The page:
Monthly Archives: February 2011

Who Knew Planting Vines Was So Complex?

9.27am, Thursday 24nd February, Yalumba Clocktower, Angaston, Eden Valley, The Barossa
Here’s a look behind the scenes at planting a new vineyard. It comes from James Freckleton, our vineyard manager down Limestone Coast way. We recently purchased new vineyard land. Half of it had great vines that we are excited to keep. The other half had a mix of vines that just weren’t working, so we are replanting it. You might think you just dig a hole, drop in a vine, give it a little water, and watch it grow. Ah, if only it were that easy.

The trick is to break up the soil, not mush it down.

The first thing you do is “rip” the soil in rows where you will plant. That’s a nasty sounding word, but if done right it helps the soil. We’ve had to wait quite a bit longer to do this because of the rain over the past year. The danger with ripping before the soil dries out is that you can damage the soil by cutting (like a butter knife) and smearing it rather than the ideal scenario of the soil crumbling and improving the profile.

The ripping is done specifically to a depth of 1 metre for a couple of reasons.

First, the soil doesn’t have a great structure so we need to break it up.

Second, two out of every three posts will be steel. The steel posts are 9 feet long and will go into the ground 3 feet. (Posts are usually 8 feet long and go in 2 feet.)  As steel posts are a lot thinner than traditional pine posts, they can lift with small undulations so the extra foot in the ground should ensure this won’t happen. The move to steel posts is a conscious decision to help the environment and move away from the waste that pine posts can create.

From here we will begin levelling the block and knocking in the posts. After this we will install the irrigation.

How we have come to choose our irrigation design is another story entirely, a bit of science combined with local knowledge of the soil and rock formations underneath. In short we drilled holes every 10m x 10m using a GPS to ascertain where the rock is throughout the block. We then generated a map that highlights the rock. That map correlates very closely to what other data – and what experience – told us about where the healthiest vines were. This gave us an excellent idea of how to configure our irrigation, reducing the variability that different soil depths and types can create. Basically we will have an irrigation design with one of the blocks being as small as 1 acre (this being in the middle of the block). We don’t think there are too many vineyards doing this type of work to this extent.

After the irrigation is installed the vineyard will be ready to plant around late August early September.

So much for just digging holes, but that extra effort will pay off in healthier vines, reduced water use and, best of all, good grapes for the winemaker.

Tony B

Spider Webs and Healthy Shiraz

Love those spiders - good for the vineywrd

3.04pm, Tuesday 22nd February, Yalumba Clocktower, Angaston, Eden Valley, The Barossa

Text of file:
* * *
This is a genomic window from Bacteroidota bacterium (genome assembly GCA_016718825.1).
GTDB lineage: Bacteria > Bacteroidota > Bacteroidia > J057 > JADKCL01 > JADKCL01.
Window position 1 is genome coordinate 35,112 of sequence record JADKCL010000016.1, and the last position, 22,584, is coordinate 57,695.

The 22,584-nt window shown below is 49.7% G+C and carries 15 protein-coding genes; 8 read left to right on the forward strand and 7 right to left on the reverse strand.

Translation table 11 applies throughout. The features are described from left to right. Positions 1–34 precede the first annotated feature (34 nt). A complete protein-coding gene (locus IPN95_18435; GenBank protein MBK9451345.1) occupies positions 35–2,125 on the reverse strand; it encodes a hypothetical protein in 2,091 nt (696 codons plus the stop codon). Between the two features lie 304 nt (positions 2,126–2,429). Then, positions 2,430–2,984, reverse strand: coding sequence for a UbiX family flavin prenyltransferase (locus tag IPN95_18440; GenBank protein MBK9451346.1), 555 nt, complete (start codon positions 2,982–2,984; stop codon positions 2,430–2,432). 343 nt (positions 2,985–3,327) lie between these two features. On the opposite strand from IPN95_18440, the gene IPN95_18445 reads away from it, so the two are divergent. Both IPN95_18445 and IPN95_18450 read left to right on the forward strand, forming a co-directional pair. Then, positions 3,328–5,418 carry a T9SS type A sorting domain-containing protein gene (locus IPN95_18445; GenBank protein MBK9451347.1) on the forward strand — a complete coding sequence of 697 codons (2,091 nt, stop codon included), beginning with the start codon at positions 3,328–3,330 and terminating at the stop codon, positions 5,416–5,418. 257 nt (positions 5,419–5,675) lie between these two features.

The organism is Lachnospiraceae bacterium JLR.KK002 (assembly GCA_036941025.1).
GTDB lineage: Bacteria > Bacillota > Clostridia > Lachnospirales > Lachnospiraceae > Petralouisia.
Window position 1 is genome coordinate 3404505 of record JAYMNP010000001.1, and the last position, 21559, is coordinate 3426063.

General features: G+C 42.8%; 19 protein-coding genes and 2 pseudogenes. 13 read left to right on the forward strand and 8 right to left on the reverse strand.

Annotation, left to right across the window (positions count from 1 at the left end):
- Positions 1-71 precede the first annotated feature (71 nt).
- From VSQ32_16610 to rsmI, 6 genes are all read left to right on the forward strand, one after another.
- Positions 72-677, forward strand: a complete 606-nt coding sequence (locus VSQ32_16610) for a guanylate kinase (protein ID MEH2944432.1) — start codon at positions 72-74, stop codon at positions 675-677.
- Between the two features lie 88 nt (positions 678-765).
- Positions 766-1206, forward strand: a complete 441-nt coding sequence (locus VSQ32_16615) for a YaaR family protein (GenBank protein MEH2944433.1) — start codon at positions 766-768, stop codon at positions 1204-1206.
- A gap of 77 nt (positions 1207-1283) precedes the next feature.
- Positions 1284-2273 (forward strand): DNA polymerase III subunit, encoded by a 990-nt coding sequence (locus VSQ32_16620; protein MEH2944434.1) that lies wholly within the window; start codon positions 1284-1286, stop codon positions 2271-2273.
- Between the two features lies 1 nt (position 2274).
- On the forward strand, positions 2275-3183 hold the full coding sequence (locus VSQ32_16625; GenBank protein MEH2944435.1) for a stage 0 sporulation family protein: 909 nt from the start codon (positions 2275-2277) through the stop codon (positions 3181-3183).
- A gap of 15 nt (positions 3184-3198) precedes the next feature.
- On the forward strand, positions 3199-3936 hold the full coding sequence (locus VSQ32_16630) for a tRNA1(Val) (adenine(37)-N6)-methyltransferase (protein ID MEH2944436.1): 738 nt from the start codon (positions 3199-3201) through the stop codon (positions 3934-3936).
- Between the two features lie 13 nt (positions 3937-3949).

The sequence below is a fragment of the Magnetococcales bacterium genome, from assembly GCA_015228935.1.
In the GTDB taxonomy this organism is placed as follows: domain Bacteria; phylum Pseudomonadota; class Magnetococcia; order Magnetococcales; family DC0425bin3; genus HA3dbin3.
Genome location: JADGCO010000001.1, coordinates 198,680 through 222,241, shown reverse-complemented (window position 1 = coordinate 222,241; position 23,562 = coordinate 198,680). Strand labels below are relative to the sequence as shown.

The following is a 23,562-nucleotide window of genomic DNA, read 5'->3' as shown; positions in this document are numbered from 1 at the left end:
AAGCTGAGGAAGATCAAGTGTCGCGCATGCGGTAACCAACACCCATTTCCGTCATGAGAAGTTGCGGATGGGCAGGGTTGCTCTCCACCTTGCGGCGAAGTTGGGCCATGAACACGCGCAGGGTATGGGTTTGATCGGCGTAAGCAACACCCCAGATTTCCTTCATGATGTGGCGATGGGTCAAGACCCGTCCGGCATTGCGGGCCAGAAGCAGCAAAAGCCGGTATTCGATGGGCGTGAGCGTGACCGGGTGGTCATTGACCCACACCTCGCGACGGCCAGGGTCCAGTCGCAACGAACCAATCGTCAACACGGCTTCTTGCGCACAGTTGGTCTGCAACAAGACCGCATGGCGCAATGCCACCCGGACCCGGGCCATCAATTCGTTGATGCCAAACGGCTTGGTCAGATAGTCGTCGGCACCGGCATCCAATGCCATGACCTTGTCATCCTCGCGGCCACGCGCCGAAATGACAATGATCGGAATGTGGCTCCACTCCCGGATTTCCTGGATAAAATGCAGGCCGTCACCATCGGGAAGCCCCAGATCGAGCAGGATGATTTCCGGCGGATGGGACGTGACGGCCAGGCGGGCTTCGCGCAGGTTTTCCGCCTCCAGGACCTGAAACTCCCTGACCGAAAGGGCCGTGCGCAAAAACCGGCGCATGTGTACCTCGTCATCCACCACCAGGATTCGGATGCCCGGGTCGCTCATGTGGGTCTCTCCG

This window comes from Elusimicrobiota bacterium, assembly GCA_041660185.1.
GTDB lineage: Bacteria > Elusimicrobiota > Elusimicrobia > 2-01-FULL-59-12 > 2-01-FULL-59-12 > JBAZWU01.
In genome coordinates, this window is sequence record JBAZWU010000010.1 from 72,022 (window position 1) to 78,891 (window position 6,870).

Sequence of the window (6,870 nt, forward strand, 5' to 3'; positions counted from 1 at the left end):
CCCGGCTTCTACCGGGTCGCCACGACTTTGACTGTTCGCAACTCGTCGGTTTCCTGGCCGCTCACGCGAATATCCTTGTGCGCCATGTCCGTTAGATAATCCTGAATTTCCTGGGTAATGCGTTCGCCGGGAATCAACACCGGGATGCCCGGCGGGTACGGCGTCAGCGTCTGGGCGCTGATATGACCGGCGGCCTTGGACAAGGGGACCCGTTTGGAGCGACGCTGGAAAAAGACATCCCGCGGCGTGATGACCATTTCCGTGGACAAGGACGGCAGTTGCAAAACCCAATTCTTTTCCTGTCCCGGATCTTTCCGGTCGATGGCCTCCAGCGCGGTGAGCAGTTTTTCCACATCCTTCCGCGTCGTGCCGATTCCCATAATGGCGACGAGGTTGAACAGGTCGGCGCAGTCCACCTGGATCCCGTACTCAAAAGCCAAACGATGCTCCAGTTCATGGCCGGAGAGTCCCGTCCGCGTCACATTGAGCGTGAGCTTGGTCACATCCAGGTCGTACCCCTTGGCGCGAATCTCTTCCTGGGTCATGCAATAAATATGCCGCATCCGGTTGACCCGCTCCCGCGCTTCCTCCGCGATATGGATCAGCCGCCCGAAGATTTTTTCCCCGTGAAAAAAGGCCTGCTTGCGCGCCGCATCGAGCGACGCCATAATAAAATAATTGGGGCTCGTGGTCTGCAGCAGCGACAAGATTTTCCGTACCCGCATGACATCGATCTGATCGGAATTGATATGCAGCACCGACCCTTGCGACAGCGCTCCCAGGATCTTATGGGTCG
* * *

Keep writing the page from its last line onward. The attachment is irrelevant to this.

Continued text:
Vintage here creeps forward ever so slowly. We have started – as we wrote before, some Pinot Grigio grapes have come in, and a bit of Chardonnay is showing up now. But we’re all still waiting for the rush to kick in. Fortunately, despite the late start, the vineyards still look good. Really good when the rain highlights a spider web in a Vementino vineyard. Winemaker Sam Wigan says there were many orb spider webs, always a good sign of a healthy vineyard.

Winemaker Kevin Glastonbury is happy with the Shiraz vineyards he’s seeing, even if picking is still a few weeks away. It’s a bit of a paradox in one sense. The thin-skinned Shiraz grapes could be susceptible to splitting if a sudden big rain soaked the ground as they were ripening. But even with the recent downpour, KG has seen very little splitting. He reckons the steady supply of rain this vintage has kept the ground good and wet, and the vines have helped themselves to little bits of water whenever they needed it. So they didn’t have to take a huge, skin-splitting slurp when a big rain falls.

Sam likens it to having a pitcher of water on your desk and taking a sip whenever you want, as opposed to a parched march through a desert and then feeling sick after skolling a gallon of water at the end. Nothing like anthropomorphising those vines. (Just wait until I tell Jane we used that word in her blog!)

The Grapes Are Coming! The Grapes Are Coming!

7.38pm, Wednesday 16th February, Yalumba Clocktower, Angaston, Eden Valley, The Barossa
I reckon this is the closest we’ve come to a “news alert” here, but this year it’s definitely big news. After days of watching winemakers read the paper, check their mail, play Solitaire (ssh, don’t tell the boss), just waiting for the grapes to ripen and the crush to begin, it’s here! We just got word from chief winemaker Louisa Rose that we will be crushing a load of Pinot Grigio grapes late tonight destined for our Y Series. Weather permitting.

Let’s hope the calm before the storm is finally breaking (metaphorically speaking only).

Tony B

Hanging Out for the Vermentino

Looking good but taking its time

9.59am, Wednesday 16th February, Yalumba Clocktower, Angaston, Eden Valley, The Barossa
Tony B here with just a quick note as we pass an anniversary of sorts. Last year on 15 February we picked the last of our Vermentino from the Riverland. This year we haven’t even started.